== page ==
​​Award-winning Craigavon bakery brings flavours of Brazil and Portugal to Northern Ireland

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​Jose Andre has been creating the ‘flavours of the world’ and picking up major awards for the original foods from his bakery in Craigavon from many years.

He’s introduced consumers here in particular to the rich tastes from his native Brazil and Portugal.

Delicacies he’s launched here through L’Artisan Foods, the multi-award-winning small enterprise that he runs with wife Lucia include Pastel de Nata Portuguese egg custard tarts and Coxinha, Brazilian chicken fritters, favoured by street vendors in centres such as Rio de Janeiro and Brasilia, the South American nation’s capital.

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“We’ve been delighted to win a string of UK Great Taste awards, including last year for our unique Chicken and Broccoli Empanada, a product with Spanish and Portuguese influences,” Jose Andre says.

“Our patisserie, quiches and other delicacies - all handcrafted -are now popular with delis and restaurants here and further afield."

He’s also won a gold medal in Blas na hEireann, the Irish National Food Awards.

He’s certainly well on way to achieving his mission to “bring the flavours of the world” to consumers here.

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Jose and Lucia set up the business in 2013 to bake a range of tasty pastry and snacks at the small bakery at Bluestone Business Park on the outskirts of Portadown.

Jose Andre prospering by bringing the rich flavours of Brazil and Portugal to Northern IrelandJose Andre prospering by bringing the rich flavours of Brazil and Portugal to Northern Ireland
Jose Andre prospering by bringing the rich flavours of Brazil and Portugal to Northern Ireland

It was a decision, he confesses, was “a bit of a step in the dark” for the family including daughter Camilla.

“I had to do the rounds to delis, cafes and restaurants to sell them products they’d never seen or tasted before. I took samples to cafes and coffee bars throughout the Craigavon area but it was two months before I made my first sale,” he remembers.

“While I was confident about the quality, taste and originality of my products I was beginning to lose faith.”

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Perseverance produced rewards in the shape of a contract from a local café. He hasn’t look back.

The small food business is going from strength to strength with customers including gourmet coffee chain Synge and Bryne, CoffeeArt, which commissioned Jose to come up with a new and meaty sausage roll, and high-end delis such as Arcadia, Sawer’s and Yellow Door.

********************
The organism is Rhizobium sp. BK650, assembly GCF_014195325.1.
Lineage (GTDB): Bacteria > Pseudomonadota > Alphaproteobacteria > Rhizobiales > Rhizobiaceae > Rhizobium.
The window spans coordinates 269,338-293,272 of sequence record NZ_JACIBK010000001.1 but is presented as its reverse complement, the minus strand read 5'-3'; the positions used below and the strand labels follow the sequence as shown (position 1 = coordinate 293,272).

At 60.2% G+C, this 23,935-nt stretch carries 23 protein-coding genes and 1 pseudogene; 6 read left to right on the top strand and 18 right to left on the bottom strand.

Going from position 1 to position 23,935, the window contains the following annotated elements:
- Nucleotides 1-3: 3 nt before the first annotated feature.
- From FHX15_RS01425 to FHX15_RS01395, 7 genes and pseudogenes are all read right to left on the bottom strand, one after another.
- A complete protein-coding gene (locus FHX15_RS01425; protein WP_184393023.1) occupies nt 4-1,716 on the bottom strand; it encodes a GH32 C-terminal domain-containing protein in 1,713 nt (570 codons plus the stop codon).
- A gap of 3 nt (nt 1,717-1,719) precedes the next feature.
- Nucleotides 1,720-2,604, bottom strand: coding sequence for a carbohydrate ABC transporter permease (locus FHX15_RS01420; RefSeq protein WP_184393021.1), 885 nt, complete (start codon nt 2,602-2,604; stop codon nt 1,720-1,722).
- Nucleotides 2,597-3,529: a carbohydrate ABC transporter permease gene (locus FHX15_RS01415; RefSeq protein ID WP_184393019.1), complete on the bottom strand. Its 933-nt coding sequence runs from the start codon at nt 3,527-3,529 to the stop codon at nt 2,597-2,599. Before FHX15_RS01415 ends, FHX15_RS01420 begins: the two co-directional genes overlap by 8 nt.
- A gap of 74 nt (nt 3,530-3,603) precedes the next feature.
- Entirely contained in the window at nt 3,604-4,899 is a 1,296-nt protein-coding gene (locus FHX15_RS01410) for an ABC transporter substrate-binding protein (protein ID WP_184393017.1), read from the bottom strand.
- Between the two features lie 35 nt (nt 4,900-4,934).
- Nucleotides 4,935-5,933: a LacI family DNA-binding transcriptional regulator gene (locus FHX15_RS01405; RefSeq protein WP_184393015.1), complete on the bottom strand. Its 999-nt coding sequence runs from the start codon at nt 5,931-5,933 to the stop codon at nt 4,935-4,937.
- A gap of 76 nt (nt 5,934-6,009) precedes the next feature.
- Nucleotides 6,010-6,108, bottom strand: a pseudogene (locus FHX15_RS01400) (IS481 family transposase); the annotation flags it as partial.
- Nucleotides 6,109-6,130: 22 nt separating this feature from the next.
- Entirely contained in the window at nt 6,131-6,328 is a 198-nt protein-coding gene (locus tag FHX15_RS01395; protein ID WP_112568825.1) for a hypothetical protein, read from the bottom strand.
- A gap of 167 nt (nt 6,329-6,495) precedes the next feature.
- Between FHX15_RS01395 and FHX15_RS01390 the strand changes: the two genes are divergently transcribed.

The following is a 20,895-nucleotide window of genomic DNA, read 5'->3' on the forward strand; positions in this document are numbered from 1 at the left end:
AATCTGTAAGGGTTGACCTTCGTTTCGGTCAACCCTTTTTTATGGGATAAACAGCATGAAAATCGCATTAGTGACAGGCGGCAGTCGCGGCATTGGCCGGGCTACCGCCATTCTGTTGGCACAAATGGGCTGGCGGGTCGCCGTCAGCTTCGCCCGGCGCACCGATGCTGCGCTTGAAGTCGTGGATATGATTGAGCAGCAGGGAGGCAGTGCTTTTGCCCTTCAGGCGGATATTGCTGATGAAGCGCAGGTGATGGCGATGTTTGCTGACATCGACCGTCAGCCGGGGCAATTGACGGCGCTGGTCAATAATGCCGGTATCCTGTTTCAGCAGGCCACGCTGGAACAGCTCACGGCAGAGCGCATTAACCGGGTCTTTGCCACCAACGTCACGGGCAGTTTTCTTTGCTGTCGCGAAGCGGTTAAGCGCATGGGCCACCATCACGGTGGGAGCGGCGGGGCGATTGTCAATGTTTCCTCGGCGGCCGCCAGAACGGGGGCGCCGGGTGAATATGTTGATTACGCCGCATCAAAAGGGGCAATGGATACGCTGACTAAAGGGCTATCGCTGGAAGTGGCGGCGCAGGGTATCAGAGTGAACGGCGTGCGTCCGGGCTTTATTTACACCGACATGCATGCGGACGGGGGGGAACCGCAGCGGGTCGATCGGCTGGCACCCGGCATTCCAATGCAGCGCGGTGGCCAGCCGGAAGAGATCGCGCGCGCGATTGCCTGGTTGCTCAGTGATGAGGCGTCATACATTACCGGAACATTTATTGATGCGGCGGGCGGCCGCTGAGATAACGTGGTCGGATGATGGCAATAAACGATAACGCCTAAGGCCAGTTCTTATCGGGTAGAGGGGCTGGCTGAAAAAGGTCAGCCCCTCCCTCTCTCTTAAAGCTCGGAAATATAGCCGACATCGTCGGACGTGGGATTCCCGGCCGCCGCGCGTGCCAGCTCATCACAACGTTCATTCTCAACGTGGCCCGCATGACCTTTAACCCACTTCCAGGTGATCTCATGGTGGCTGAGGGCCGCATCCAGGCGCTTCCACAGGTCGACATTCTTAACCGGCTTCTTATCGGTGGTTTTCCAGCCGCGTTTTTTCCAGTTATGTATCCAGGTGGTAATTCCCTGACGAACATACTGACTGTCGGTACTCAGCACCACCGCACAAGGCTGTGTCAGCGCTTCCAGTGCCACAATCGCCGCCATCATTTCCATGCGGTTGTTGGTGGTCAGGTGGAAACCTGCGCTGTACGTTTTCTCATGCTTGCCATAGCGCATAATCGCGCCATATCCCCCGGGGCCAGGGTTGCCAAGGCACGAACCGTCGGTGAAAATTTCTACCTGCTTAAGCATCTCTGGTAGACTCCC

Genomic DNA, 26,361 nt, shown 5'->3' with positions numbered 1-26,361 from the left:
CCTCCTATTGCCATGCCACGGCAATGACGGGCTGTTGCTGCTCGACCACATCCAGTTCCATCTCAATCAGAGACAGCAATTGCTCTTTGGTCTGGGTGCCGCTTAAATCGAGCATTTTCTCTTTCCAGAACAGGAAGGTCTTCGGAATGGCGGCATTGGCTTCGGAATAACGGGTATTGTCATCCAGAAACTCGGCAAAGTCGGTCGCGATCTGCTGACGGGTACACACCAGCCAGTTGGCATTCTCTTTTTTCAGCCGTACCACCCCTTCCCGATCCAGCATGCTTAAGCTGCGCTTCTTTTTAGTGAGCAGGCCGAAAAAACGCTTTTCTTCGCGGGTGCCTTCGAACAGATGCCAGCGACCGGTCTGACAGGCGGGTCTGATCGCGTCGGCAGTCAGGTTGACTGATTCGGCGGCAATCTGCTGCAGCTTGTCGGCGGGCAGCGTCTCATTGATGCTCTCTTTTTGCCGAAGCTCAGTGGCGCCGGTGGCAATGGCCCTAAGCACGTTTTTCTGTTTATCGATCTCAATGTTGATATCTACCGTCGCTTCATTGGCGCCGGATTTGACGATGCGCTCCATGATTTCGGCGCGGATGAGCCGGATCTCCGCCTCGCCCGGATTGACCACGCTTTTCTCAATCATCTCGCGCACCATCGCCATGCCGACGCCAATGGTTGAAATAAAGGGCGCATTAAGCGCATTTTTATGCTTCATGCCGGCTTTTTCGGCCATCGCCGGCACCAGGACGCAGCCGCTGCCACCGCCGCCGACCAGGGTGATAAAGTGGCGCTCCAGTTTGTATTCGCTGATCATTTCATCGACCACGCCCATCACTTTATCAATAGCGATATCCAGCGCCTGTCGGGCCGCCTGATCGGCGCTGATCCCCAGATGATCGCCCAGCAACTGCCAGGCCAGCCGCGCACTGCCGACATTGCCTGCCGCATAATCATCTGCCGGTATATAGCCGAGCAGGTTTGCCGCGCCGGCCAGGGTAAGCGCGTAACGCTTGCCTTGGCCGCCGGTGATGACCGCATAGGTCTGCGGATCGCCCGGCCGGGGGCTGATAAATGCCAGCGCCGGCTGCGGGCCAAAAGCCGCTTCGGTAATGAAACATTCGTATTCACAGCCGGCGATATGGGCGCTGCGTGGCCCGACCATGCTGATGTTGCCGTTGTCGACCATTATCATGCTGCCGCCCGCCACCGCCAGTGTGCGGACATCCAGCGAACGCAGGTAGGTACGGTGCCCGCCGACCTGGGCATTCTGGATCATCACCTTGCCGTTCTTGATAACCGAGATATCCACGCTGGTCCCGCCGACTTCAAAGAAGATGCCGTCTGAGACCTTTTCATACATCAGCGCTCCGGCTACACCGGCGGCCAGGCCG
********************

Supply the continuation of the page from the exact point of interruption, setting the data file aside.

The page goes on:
He’s also opened a small deli beside the bakery and stocked it with own products and many from other local artisans.

Food production was an obvious career move for him. He originally came to Northern Ireland to help leading food companies here recruit employees from Portugal to take on tasks, especially in meat and chicken production, that they couldn’t find locals willing to undertake.

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An experienced manager, he worked for an all-Ireland recruitment consultancy in both Dublin and Belfast.

An engaging and immensely positive personality, Jose has made a host of friends especially in Armagh, where he’s now an integral part of the local food community and a supporter of Food Heartland promotion initiative run by the local council.

He’s also a member of Food NI, the main promotion body and is widely respected in the wider food industry.

Born in Portugal’s historic Évora region, an important farming and food production centre, Jose, however, spent most of his life in Brazil, where he met wife Lucia and ran a number of small businesses including a restaurant and deli. He was just two years old when his father, an electrical engineer, moved the family to Brazil. His father, also Jose, was to become managing director of the big Philips operation there.

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Jose subsequently worked in export-import management before deciding to set up a restaurant in his Brazilian home town of Porto Alegre, the largest city in the south of the huge South American nation.

“I’d always loved food and been keen on the industry. Porto Alegre has a very diverse and cosmopolitan cuisine with German and some Portuguese influences. The restaurant scene, however, was also intensely competitive.” Margins were “very, very tight”. A severe downturn in the Brazilian economy didn’t help the small business.

What it did was to encourage Jose to look beyond his adopted home and to explore opportunities in Britain for his management skills. Another influence on his decision was a desire to improve his knowledge of English. A friend suggested he should look at Ireland because of the growing demand within the food industry for workers.

He found employment with a recruitment agency in Dublin and was then given the task to helping food processors in Craigavon in particular to hire production staff from Portugal.

He moved north and began making contacts within the region’s biggest manufacturing industry and subsequently set up L’Artisan Foods.